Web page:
Racist graffiti was found last week on a St. Cloud State University (SCSU) campus building bulletin board. While this was certainly not the first time such graffiti has appeared on campus, the school’s response was a departure from the usual practice of removing the offensive language as quickly as possible.
After students of Yolanda Lehman’s “Race in America” class put up a display in the east stairwell of Stewart Hall to honor Dorothy Height, who helped planned the 1963 March on Washington and later received the Presidential Medal of Honor, racially offensive words scrawled on the display were discovered March 31.
“I was asked what I think should be done,” said Lehman. “I said that I wanted the poster to stay up. I did not believe in sweeping things under the rug or hiding from ignorant people. I felt it was very important for our students to have the opportunity to respond to it.”
Her 20 students began writing anti-racist notes and messages and posted them on the board, Lehman reported. “Twenty [notes] soon became 40; then they got their friends, and 40 became 80, then 80 became 160… Now [there have been] well over 200 responses at this point,” she added. “They are largely White students who are writing these notes.”
The bulletin board since has been nicknamed “The Wall.”
“The message my students want to send to anyone and everyone who would listen: ‘Let’s not focus on the one ignorant individual — let’s focus on the response of the many. The many are strong and powerful and make a difference if we raise our voices together,’” said Lehman, who has taught classes at SCSU for four years.
In a March 31 email she sent to SCSU faculty and staff, Lehman noted, “We have many students who are willing to stand up to racists and bullies on our campus. It is nice to affirm that not everyone at SCSU feels like the person who wrote that hateful message.”
Such racist actions can’t be tolerated, SCSU Mass Communications Professor Marie Dick told the MSR. “If there was any derogatory statement [directed toward] anyone of color, of course I or any of my colleagues would not stand for that.”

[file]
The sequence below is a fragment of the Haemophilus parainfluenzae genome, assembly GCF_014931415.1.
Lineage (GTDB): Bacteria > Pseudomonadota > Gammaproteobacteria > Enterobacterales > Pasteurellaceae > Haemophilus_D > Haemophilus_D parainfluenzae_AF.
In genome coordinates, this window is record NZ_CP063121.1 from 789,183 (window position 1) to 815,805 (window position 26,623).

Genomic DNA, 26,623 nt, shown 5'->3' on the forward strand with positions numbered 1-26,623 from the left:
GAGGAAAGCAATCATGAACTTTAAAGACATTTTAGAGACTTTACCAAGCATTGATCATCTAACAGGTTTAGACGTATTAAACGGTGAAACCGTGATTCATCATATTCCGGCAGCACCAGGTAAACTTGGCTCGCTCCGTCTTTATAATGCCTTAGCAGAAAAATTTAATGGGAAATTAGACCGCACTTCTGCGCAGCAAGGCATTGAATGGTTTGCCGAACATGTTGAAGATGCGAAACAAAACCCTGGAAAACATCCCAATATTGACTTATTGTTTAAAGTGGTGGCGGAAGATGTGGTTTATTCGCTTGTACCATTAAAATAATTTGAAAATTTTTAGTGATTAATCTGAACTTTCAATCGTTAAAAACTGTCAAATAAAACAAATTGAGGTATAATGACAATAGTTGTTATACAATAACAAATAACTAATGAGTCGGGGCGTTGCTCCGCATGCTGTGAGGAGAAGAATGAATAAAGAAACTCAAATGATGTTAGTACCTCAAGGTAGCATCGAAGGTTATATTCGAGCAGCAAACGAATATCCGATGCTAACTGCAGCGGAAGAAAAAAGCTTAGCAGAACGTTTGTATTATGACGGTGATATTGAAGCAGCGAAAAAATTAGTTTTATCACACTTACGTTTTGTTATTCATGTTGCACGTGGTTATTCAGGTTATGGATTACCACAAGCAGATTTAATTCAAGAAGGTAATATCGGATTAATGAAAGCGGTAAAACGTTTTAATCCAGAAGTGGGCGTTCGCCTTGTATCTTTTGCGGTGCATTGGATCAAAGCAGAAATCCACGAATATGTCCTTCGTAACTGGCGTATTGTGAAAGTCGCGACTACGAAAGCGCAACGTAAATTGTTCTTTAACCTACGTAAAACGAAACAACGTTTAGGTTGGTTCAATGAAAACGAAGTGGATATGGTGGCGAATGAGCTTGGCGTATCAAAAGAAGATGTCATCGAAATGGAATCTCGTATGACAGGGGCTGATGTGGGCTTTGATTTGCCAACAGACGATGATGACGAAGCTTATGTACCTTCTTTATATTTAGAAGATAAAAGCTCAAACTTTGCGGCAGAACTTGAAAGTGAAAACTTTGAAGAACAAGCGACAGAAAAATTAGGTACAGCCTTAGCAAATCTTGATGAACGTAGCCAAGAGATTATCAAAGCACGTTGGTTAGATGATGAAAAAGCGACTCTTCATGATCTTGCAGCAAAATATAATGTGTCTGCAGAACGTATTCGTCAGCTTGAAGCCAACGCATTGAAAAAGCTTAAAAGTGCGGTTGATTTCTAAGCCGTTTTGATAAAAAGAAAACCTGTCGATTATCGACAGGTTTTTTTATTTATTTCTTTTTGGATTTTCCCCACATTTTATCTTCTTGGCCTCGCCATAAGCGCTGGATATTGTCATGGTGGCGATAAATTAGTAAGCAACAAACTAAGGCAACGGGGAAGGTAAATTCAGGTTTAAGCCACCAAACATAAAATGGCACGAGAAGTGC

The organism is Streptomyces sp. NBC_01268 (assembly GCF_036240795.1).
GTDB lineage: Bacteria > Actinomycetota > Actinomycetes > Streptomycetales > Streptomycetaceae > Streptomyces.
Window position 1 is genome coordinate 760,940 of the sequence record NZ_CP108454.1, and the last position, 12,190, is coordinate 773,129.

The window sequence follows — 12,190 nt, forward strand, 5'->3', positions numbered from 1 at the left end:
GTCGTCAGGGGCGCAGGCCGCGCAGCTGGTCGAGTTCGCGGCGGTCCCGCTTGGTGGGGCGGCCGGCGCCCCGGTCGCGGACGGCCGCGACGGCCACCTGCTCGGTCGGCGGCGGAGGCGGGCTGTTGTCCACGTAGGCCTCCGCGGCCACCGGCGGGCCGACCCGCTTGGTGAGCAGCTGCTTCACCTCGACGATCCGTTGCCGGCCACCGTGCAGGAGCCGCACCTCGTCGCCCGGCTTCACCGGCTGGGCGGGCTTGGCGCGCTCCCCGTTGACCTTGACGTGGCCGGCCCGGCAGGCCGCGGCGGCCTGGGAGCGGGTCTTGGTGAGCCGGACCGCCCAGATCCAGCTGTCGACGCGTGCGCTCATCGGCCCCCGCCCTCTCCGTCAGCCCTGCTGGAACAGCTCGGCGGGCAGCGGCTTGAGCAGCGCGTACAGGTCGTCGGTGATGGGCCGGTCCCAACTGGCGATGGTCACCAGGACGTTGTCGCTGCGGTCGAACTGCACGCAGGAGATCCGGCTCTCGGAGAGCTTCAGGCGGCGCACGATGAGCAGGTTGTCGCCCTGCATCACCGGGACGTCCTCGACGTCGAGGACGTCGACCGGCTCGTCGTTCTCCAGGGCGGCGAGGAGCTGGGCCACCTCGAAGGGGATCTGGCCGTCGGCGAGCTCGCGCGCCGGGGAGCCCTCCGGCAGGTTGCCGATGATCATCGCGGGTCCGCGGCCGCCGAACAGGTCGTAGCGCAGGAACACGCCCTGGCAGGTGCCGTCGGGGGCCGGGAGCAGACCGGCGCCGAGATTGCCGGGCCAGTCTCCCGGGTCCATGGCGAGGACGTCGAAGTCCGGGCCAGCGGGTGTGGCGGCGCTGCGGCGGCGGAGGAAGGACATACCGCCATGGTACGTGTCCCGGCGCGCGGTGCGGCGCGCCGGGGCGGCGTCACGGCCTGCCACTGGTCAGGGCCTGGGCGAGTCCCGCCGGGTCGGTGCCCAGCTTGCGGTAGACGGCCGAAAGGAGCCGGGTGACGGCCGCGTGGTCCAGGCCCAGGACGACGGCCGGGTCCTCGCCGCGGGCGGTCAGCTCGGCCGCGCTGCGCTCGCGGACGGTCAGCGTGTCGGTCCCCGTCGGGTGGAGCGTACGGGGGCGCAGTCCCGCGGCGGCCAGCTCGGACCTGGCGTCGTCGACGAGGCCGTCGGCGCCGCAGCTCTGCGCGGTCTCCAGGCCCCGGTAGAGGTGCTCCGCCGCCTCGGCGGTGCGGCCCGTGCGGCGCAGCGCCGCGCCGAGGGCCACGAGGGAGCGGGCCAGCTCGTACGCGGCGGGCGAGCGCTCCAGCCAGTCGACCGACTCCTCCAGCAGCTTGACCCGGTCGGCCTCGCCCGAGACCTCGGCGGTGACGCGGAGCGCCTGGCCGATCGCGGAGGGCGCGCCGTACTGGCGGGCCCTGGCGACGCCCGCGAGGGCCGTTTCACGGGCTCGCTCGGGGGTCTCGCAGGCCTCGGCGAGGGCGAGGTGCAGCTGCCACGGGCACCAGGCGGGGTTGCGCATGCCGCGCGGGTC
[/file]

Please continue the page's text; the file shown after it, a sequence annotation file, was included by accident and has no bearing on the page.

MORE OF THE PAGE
According to Lehman, “My students feel so strongly about this that they have petitioned the university to move ‘The Wall’ into the Atwood Center so that every student would have the opportunity to see it and respond,” she said, adding that the display’s relocation was expected to occur this week.
Lehman praised SCSU President Earl Potter’s support: “He came out early and came out strong in support of the anti-racist efforts of the students,” she said. “The administration is eager to be supportive of the students and their desire to create a more open, welcoming, affirming, anti-racist institution.”
Her students also are planning to hold a discussion on race this week at Garvey Hall, based on Beverly Tatum’s Why Are All the Black Kids Sitting Together in the Cafeteria? (Basic Books, 1997), Lehman announced. “It is an invitation for students to come to the cafeteria and sit at tables that are mixed ethnically, and to discuss race in America and on campus and what they can do together to build an anti-racist community,” she said.
Last week’s anti-racist reactions by Lehman’s students and others impressed Black students as well, she said.
“Two African American students stood there with tears in their eyes and said that they didn’t know anyone cared about them, that anyone would stand up for [them]. What we are hearing from students of color now is that they feel safer, valued and affirmed [on campus] now, not only by the other students, but also by the university and the administration.”
Charles Hallman welcomes reader responses to firstname.lastname@example.org.